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Why Wouldn’t an Exam Culture Favor Discriminated-Against Minorities?

Thursday, July 02, 2009 at 02:10 AM EDT

The Supreme Court has spoken in Ricci v. Stefano, the New Haven firefighter’s case. An employer developed what it thought was a purely job-related exam and said that they would promote the people who did well on the test. The alternatives presumably would have been promotion based on seniority or popularity with supervisor (i.e., suckuptitude). When it transpired that some blacks and Hispanics whom the city had hoped to promote based on the exam failed to score well, the city tossed out the results. The Supreme Court has ordered the city to live by the test results and self-proclaimed advocates for blacks and Hispanics are broadcasting their displeasure.

Initially it seems reasonable that advocates for groups that did poorly on an exam would advocate against an exam culture. But thinking about it a bit more, I found myself surprised.

Suppose I am a member of Group A within society. The average manager thinks that members of Group A are incompetent and doesn’t want to hire anyone in Group A. Membership in Group A can be easily recognized in a face-to-face interview by skin color and therefore, unless nobody else has applied, no member of Group A is likely to get a job after a face-to-face interview.

An employer switches to using a written exam, graded by a computer program unaware of the group membership of test takers. The highest scoring test takers will be given jobs.

This should be a dream come true for me and the rest of Group A. To get a job or a promotion, all that I have to do is study for a written test. I don’t have to worry about my skin color anymore. If Group A has a particular dialect of English or funny accent that turns off employers, I am also freed from worry about how I speak.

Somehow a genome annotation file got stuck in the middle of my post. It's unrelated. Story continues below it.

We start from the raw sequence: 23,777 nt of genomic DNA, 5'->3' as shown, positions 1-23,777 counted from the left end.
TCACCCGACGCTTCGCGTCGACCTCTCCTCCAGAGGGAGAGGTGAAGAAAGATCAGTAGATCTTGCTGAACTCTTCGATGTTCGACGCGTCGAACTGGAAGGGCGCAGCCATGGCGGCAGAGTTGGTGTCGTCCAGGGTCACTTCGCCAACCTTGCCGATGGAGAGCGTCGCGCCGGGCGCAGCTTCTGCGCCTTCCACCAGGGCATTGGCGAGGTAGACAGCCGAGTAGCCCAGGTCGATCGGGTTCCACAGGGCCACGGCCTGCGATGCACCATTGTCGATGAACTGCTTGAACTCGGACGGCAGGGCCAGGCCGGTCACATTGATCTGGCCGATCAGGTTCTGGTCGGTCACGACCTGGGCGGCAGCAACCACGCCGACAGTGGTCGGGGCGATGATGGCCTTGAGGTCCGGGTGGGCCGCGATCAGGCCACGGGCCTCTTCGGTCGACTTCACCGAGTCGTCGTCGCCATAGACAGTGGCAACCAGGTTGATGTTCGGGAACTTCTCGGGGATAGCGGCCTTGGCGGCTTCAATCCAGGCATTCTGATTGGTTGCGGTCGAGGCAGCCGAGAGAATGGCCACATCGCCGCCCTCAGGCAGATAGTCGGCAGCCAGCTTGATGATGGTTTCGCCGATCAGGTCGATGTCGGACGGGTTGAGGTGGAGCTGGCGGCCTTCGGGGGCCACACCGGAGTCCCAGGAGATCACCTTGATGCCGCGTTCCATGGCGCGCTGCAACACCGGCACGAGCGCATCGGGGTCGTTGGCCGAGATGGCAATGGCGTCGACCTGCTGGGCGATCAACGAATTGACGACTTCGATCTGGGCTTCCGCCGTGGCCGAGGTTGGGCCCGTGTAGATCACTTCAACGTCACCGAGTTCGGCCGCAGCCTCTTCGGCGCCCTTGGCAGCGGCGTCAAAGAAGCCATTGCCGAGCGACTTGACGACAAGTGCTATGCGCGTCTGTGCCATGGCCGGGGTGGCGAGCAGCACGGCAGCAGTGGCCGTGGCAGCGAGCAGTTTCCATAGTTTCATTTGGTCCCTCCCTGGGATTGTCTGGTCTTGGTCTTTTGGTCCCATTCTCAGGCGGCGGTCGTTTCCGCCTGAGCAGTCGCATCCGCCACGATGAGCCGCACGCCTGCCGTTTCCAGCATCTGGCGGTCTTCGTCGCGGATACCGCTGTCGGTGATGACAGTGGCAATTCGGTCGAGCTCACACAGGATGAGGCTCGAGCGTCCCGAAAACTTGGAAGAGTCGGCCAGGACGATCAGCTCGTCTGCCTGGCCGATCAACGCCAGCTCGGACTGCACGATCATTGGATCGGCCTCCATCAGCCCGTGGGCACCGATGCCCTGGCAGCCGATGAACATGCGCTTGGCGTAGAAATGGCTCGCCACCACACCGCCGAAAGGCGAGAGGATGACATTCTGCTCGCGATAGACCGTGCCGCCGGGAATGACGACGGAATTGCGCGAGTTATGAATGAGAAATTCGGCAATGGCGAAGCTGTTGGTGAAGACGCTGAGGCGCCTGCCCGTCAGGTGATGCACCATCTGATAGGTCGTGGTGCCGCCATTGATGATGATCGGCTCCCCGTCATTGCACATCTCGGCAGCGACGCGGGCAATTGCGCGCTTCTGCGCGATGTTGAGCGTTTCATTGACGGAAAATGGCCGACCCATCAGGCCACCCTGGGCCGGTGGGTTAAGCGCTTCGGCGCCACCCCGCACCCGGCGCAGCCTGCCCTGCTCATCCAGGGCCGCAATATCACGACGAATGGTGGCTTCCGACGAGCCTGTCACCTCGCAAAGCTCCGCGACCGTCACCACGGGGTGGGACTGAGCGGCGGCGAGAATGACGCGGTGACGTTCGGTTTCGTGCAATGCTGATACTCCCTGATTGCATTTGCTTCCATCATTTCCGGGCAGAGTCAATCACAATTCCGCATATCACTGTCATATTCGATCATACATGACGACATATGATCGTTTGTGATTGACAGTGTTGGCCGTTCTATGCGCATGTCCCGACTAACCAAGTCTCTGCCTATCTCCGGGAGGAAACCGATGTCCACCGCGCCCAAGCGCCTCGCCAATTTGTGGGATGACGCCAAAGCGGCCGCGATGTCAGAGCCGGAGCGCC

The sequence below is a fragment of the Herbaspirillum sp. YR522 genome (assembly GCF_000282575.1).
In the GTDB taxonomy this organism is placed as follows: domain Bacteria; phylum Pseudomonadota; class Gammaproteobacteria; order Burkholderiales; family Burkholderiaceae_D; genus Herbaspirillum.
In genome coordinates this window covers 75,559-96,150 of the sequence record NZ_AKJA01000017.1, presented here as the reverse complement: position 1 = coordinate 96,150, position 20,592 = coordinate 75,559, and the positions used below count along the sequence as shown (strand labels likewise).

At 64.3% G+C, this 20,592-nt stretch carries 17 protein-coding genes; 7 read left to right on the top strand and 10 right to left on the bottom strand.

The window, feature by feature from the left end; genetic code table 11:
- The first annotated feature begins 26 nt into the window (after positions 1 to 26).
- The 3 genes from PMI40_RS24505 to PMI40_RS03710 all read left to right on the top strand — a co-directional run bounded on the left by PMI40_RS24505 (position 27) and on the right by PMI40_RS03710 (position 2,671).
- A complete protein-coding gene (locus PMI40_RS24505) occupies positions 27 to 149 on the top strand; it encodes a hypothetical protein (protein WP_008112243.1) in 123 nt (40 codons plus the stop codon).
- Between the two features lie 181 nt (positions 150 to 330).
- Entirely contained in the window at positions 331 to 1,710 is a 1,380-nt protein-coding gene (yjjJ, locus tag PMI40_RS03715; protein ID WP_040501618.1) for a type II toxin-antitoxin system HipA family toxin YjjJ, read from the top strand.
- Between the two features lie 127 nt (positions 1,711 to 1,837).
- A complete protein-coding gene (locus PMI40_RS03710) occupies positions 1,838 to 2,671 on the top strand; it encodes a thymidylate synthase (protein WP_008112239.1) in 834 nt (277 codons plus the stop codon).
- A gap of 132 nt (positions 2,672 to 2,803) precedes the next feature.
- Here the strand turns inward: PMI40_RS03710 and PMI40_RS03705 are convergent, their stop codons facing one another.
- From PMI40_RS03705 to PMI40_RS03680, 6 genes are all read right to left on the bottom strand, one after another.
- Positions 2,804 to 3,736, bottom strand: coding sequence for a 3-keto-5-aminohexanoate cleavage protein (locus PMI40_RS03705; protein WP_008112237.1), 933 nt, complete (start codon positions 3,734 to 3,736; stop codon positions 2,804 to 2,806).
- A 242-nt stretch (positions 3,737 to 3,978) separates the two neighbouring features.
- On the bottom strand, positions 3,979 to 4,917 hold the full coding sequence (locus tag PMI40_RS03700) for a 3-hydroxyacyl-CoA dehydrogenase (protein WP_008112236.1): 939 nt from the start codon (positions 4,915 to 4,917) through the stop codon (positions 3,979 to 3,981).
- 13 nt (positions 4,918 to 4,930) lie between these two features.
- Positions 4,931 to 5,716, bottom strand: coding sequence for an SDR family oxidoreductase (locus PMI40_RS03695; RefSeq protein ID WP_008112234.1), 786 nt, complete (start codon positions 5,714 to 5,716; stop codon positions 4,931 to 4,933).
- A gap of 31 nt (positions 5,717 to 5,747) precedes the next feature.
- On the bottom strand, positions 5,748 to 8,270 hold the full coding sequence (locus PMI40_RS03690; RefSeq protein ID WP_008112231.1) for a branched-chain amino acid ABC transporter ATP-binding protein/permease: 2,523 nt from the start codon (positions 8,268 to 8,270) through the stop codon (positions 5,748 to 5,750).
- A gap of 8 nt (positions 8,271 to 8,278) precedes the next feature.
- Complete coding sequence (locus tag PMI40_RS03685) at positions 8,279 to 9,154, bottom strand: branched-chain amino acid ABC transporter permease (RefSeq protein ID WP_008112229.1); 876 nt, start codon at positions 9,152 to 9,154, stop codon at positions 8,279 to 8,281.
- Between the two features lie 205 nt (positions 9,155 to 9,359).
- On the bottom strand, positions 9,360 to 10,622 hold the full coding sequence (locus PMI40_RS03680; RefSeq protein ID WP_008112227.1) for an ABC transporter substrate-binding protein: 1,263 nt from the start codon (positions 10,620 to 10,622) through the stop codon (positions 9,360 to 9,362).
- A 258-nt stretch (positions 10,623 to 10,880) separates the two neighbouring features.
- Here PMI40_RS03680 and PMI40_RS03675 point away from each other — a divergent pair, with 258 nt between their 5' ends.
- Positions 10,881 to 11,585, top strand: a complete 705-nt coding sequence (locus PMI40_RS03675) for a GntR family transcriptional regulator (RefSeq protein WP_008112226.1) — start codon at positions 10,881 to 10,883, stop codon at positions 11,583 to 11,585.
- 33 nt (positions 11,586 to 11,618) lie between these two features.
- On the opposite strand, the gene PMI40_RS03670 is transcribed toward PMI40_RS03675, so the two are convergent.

If the belief is that Group A is being discriminated against because employers are prejudiced, one would think that any advocate for Group A would welcome a method of hiring or promoting that is blind to personal characteristics.

Suppose that all jobs in the U.S. were exam-based. We would not have had the election of 2004 in which John Kerry and George W. Bush competed for our top job. Neither of them did especially well on exams, as evidenced by their mediocre grades in college. Had ability to be President been judged by an impartial computer system rather than voters, it is unlikely that two white guys from Yale would have been the top contenders.

[Separately, has anyone seen any of the exam questions? A tremendous amount of journalistic ink has been spent on this lawsuit yet I have not seen any sample questions from the exam. Perhaps they were lifted from, e.g.,

You have been invited over for cocktails by the officer of your trust fund. Cocktails begin at 4:30, but you must make an appearance at a 6:00 formal dinner at the Yacht Club. What do you do about dress?

A. Wear your blue-striped seersucker suit to cocktails and change into your tuxedo in the bathroom, apologizing to your host for the inconvenience.
B. Wear your tuxedo to cocktails, apologizing to your host for wearing a dinner jacket before 6:00 PM.
C. Walk to the subway at Columbus Circle and take the "A" Train uptown."

Julian Bond, Black Perspective, Saturday Night Live, April 9, 1977]